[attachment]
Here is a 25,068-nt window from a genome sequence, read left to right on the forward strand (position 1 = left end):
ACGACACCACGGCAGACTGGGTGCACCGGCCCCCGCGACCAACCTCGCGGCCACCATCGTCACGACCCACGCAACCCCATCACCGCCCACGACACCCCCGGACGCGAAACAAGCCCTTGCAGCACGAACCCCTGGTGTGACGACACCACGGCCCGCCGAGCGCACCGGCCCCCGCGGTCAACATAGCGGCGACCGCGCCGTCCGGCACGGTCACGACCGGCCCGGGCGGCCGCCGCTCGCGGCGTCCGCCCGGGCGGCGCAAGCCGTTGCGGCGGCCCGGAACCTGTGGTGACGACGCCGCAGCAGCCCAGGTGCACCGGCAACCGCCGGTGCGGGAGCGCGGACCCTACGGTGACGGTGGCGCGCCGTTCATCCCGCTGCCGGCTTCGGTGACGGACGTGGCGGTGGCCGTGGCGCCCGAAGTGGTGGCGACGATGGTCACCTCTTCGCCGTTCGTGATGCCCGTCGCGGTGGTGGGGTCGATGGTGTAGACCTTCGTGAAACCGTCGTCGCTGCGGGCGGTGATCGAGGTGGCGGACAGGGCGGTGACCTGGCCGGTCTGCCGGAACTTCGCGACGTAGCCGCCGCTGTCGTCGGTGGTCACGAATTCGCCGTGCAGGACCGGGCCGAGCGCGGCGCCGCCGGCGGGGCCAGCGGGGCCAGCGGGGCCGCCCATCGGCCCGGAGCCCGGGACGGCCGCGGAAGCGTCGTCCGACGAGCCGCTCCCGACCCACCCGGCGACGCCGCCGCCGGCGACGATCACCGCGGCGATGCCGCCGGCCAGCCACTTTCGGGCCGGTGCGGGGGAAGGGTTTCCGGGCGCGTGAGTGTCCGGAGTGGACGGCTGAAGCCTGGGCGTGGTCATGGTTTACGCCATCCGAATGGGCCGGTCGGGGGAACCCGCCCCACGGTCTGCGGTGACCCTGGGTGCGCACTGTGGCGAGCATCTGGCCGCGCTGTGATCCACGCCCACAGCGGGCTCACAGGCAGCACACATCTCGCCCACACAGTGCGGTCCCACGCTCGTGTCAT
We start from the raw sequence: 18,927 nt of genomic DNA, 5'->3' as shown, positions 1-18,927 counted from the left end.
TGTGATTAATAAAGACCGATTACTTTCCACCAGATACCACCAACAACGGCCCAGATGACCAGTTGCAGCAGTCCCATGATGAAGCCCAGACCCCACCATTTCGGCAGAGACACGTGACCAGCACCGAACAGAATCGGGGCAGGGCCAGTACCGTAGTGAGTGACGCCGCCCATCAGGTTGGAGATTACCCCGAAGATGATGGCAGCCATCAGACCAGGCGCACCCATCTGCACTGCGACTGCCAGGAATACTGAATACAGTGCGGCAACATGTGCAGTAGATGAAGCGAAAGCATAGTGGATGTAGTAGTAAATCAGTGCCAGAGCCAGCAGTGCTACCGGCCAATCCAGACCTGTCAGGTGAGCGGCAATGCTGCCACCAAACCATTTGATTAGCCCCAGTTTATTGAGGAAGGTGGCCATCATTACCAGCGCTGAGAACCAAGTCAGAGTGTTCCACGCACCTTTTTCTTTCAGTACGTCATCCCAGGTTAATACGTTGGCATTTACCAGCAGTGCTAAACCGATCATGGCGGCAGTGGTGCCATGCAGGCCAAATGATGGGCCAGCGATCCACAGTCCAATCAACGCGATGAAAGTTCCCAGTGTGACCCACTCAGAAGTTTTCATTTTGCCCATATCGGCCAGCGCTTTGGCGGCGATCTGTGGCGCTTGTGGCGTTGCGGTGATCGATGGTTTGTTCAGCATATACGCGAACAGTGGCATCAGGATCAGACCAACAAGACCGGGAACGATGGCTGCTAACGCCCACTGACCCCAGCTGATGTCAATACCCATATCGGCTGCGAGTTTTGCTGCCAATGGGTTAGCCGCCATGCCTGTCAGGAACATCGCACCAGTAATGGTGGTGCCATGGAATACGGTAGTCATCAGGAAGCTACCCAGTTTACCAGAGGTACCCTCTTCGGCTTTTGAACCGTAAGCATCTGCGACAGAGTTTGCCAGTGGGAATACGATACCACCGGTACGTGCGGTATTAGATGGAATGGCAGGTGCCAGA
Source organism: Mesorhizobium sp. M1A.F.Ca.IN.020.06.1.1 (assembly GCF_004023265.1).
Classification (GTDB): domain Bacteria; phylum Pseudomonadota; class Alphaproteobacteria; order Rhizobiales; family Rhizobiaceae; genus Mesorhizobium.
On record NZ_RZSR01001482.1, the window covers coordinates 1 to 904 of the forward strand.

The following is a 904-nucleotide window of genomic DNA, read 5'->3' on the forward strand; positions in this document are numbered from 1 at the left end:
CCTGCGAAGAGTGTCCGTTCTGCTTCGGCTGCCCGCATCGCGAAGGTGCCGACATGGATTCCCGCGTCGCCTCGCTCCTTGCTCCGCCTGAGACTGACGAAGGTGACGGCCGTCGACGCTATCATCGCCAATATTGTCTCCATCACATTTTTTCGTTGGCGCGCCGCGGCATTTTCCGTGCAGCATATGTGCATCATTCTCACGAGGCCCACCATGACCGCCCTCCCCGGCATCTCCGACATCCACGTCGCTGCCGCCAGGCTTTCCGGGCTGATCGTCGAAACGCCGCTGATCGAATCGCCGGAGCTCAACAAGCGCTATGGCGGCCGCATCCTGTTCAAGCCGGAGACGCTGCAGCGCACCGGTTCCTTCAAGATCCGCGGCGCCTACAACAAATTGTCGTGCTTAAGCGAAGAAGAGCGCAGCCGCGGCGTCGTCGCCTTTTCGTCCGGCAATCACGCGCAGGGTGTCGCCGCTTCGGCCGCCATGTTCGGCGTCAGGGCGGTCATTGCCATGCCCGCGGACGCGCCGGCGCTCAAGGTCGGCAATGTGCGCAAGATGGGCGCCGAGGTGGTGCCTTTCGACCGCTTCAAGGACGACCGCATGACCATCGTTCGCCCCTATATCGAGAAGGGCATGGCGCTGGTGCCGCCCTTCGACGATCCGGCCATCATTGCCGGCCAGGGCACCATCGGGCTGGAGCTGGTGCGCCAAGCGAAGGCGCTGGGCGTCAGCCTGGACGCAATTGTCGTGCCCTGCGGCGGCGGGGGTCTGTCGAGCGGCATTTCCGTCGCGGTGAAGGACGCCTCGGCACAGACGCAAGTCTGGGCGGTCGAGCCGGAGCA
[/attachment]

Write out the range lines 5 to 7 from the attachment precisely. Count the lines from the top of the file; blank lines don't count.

Source organism: Mesorhizobium sp. M1A.F.Ca.IN.020.06.1.1 (assembly GCF_004023265.1).
Classification (GTDB): domain Bacteria; phylum Pseudomonadota; class Alphaproteobacteria; order Rhizobiales; family Rhizobiaceae; genus Mesorhizobium.
On record NZ_RZSR01001482.1, the window covers coordinates 1 to 904 of the forward strand.